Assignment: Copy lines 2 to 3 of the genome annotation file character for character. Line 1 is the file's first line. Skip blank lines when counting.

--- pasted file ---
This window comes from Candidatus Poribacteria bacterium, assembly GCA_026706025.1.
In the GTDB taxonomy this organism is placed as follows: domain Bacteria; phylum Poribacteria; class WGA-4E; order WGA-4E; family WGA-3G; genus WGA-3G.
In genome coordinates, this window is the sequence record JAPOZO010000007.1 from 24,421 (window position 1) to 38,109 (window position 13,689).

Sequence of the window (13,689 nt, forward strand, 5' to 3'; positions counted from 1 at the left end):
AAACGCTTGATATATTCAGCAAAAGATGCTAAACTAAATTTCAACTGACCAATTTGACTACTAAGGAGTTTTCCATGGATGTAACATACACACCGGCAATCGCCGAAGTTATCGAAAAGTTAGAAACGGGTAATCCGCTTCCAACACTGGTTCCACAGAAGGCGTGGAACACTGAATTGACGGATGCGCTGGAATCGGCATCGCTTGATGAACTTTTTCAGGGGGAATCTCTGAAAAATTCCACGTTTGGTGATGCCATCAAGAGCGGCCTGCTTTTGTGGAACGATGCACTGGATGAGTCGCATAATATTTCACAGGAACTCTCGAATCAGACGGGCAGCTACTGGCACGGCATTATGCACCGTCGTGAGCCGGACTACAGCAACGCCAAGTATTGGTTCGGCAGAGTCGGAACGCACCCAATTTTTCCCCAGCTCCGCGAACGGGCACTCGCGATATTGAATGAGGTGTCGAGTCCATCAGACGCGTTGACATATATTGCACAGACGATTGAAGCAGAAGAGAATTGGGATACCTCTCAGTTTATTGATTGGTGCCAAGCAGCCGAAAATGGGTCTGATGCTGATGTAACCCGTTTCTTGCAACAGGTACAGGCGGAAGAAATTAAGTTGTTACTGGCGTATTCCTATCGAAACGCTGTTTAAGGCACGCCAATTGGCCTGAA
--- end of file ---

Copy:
In the GTDB taxonomy this organism is placed as follows: domain Bacteria; phylum Poribacteria; class WGA-4E; order WGA-4E; family WGA-3G; genus WGA-3G.
In genome coordinates, this window is the sequence record JAPOZO010000007.1 from 24,421 (window position 1) to 38,109 (window position 13,689).